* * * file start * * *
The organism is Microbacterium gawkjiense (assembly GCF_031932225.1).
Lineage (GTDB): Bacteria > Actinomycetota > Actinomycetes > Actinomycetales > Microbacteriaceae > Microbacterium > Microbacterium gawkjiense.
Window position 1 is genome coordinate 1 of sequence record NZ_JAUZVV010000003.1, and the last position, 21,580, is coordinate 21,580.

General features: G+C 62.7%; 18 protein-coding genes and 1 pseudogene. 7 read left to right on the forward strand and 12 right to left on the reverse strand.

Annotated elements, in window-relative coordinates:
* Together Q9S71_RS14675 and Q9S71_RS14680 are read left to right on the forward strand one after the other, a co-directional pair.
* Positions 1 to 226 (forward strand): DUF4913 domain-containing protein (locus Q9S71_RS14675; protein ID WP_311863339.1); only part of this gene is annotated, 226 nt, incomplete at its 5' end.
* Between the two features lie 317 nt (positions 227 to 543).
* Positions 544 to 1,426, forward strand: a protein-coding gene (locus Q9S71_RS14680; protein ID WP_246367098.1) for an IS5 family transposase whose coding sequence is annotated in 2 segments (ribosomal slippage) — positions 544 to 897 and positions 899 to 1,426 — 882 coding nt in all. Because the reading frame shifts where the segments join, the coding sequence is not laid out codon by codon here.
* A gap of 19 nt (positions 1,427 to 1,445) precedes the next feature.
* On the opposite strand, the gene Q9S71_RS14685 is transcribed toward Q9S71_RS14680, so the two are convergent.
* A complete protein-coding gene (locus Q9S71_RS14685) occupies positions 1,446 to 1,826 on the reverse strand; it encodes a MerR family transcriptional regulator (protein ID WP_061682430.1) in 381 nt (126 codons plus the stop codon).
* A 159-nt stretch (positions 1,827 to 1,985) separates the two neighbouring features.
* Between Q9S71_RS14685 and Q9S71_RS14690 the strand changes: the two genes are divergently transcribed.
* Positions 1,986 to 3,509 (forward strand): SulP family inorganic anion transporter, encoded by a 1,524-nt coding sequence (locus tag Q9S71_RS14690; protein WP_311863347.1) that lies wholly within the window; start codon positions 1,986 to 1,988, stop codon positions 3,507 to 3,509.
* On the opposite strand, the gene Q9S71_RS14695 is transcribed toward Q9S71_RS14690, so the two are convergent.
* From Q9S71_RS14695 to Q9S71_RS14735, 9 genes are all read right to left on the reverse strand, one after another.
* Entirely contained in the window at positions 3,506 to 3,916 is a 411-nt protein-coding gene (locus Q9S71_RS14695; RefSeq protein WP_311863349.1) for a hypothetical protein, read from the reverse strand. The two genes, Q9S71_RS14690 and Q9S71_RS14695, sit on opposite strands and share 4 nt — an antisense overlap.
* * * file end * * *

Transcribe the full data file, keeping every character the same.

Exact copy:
The organism is Microbacterium gawkjiense (assembly GCF_031932225.1).
Lineage (GTDB): Bacteria > Actinomycetota > Actinomycetes > Actinomycetales > Microbacteriaceae > Microbacterium > Microbacterium gawkjiense.
Window position 1 is genome coordinate 1 of sequence record NZ_JAUZVV010000003.1, and the last position, 21,580, is coordinate 21,580.

General features: G+C 62.7%; 18 protein-coding genes and 1 pseudogene. 7 read left to right on the forward strand and 12 right to left on the reverse strand.

Annotated elements, in window-relative coordinates:
* Together Q9S71_RS14675 and Q9S71_RS14680 are read left to right on the forward strand one after the other, a co-directional pair.
* Positions 1 to 226 (forward strand): DUF4913 domain-containing protein (locus Q9S71_RS14675; protein ID WP_311863339.1); only part of this gene is annotated, 226 nt, incomplete at its 5' end.
* Between the two features lie 317 nt (positions 227 to 543).
* Positions 544 to 1,426, forward strand: a protein-coding gene (locus Q9S71_RS14680; protein ID WP_246367098.1) for an IS5 family transposase whose coding sequence is annotated in 2 segments (ribosomal slippage) — positions 544 to 897 and positions 899 to 1,426 — 882 coding nt in all. Because the reading frame shifts where the segments join, the coding sequence is not laid out codon by codon here.
* A gap of 19 nt (positions 1,427 to 1,445) precedes the next feature.
* On the opposite strand, the gene Q9S71_RS14685 is transcribed toward Q9S71_RS14680, so the two are convergent.
* A complete protein-coding gene (locus Q9S71_RS14685) occupies positions 1,446 to 1,826 on the reverse strand; it encodes a MerR family transcriptional regulator (protein ID WP_061682430.1) in 381 nt (126 codons plus the stop codon).
* A 159-nt stretch (positions 1,827 to 1,985) separates the two neighbouring features.
* Between Q9S71_RS14685 and Q9S71_RS14690 the strand changes: the two genes are divergently transcribed.
* Positions 1,986 to 3,509 (forward strand): SulP family inorganic anion transporter, encoded by a 1,524-nt coding sequence (locus tag Q9S71_RS14690; protein WP_311863347.1) that lies wholly within the window; start codon positions 1,986 to 1,988, stop codon positions 3,507 to 3,509.
* On the opposite strand, the gene Q9S71_RS14695 is transcribed toward Q9S71_RS14690, so the two are convergent.
* From Q9S71_RS14695 to Q9S71_RS14735, 9 genes are all read right to left on the reverse strand, one after another.
* Entirely contained in the window at positions 3,506 to 3,916 is a 411-nt protein-coding gene (locus Q9S71_RS14695; RefSeq protein WP_311863349.1) for a hypothetical protein, read from the reverse strand. The two genes, Q9S71_RS14690 and Q9S71_RS14695, sit on opposite strands and share 4 nt — an antisense overlap.